Volume 37, Issue 1 (2-2023)                   Med J Islam Repub Iran 2023 | Back to browse issues page


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Zare S, Kazemnejad A, Hamta A, Raeesi Dehkordi S. The Intention of Waterpipe Tobacco Smoking by Women in the COVID-19 Pandemic and its Contributing Factors: a Nonparametric Path Analysis. Med J Islam Repub Iran 2023; 37 (1) :221-228
URL: http://mjiri.iums.ac.ir/article-1-8096-en.html
Department of Biostatistics, Faculty of Medical Sciences, Tarbiat Modares University, Tehran, Iran , kazem_an@modares.ac.ir
Abstract:   (475 Views)
Background: People with waterpipe tobacco smoking (WTS) seem to be more at risk for the serious complications of coronavirus disease 2019 (COVID-19). This study aimed at assessing the behavioral intention (BI) of WTS by women in the COVID-19 pandemic and its contributing factors.
   Methods: This cross-sectional descriptive-correlational study was conducted in 2020 (ie, during the COVID-19 pandemic). Participants were 300 women randomly selected through multistage sampling from comprehensive healthcare centers in Khorramabad, Iran. Data collection instrument was a 42-item questionnaire with 4 main subscales, namely knowledge, attitude, differential association, and BI. Data were collected through both online and phone-based methods and were analyzed using non-parametirc path analysis.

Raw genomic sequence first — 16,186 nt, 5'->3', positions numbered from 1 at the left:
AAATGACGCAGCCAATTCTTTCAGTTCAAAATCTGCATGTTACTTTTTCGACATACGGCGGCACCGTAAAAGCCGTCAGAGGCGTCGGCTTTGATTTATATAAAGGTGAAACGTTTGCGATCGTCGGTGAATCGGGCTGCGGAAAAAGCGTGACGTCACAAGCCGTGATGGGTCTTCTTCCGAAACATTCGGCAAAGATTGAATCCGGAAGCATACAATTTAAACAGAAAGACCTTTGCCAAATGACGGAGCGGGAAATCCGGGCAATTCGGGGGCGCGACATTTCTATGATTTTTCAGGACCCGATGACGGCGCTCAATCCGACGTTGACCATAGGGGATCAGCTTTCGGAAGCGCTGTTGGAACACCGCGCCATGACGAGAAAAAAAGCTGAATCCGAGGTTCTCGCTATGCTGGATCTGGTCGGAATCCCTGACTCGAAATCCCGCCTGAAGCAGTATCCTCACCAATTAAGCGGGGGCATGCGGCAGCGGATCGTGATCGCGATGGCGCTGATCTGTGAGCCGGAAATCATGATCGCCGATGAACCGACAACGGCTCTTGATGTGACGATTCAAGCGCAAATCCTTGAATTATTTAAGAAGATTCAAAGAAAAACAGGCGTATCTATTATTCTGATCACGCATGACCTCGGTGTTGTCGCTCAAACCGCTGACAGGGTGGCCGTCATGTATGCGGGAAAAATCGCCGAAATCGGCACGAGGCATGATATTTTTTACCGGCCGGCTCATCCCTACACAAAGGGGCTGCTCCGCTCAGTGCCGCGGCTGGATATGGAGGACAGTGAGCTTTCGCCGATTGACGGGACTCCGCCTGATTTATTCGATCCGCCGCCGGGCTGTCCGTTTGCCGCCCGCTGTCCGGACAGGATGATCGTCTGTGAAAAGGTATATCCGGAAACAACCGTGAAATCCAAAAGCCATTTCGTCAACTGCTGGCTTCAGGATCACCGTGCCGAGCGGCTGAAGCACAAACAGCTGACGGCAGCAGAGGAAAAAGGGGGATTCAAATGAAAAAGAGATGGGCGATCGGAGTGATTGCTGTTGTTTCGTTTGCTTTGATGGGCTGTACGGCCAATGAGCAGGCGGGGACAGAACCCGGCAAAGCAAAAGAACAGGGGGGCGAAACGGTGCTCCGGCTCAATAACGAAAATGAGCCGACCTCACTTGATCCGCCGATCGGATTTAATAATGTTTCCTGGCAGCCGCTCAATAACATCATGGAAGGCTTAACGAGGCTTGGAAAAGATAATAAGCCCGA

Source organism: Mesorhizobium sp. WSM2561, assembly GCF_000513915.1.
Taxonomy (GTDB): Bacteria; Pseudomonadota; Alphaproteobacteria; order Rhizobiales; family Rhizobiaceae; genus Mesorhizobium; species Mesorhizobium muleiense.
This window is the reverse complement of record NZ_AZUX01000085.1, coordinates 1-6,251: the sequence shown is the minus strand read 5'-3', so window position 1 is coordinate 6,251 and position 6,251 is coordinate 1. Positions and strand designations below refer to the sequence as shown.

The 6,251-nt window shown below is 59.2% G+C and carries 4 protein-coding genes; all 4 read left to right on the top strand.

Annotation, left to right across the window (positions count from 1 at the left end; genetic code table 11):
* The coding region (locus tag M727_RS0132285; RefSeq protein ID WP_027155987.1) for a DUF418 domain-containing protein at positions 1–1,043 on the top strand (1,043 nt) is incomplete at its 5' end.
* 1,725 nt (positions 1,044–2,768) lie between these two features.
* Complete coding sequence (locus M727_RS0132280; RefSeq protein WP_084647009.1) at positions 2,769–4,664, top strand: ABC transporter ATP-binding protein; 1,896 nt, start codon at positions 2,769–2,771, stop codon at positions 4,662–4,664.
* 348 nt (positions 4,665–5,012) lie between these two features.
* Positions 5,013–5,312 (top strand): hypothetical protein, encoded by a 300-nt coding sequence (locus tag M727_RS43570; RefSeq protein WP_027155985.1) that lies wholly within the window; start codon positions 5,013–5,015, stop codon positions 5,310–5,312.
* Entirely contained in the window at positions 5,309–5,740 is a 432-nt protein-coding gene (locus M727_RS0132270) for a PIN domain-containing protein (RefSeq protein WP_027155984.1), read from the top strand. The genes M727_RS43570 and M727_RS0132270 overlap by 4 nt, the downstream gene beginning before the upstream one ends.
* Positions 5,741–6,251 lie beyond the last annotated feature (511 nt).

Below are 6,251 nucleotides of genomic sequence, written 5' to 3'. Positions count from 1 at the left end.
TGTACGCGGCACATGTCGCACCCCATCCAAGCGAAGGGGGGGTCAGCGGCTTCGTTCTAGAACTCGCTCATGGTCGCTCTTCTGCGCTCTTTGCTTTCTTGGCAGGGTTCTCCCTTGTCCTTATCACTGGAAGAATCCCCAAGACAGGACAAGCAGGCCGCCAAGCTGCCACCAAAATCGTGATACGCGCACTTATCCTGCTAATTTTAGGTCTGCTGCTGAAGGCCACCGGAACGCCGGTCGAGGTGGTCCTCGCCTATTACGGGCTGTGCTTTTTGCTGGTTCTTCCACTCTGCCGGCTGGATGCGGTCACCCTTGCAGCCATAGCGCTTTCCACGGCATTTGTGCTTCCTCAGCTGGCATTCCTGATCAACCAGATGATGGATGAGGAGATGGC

Results: The prevalence of WTS among women was 13% (95% CI, 11.06-14.94) and the mean scores of attitude, differential association, and behavioral intention among participants with WTS were significantly higher than participants without WTS (P < 0.001). Moreover, 46.12% (95% CI, 38.12-54.08) of participants with WTS reported intention to quit WTS due to the COVID-19 pandemic and 43.6% (95% CI, 35.66-51.54) of women with WTS and 16.5% (95% CI, 14.20-18.80) of women without WTS believed in the protective effects of WTS against COVID-19. The path analysis model showed that the BI of WTS had a significant inverse relationship with knowledge and a significant direct relationship with attitude and differential association.
   Conclusion: This study suggests the need for quality educational and counseling interventions for the general public to correct popular misconceptions about the protective effects of WTS against COVID-19.
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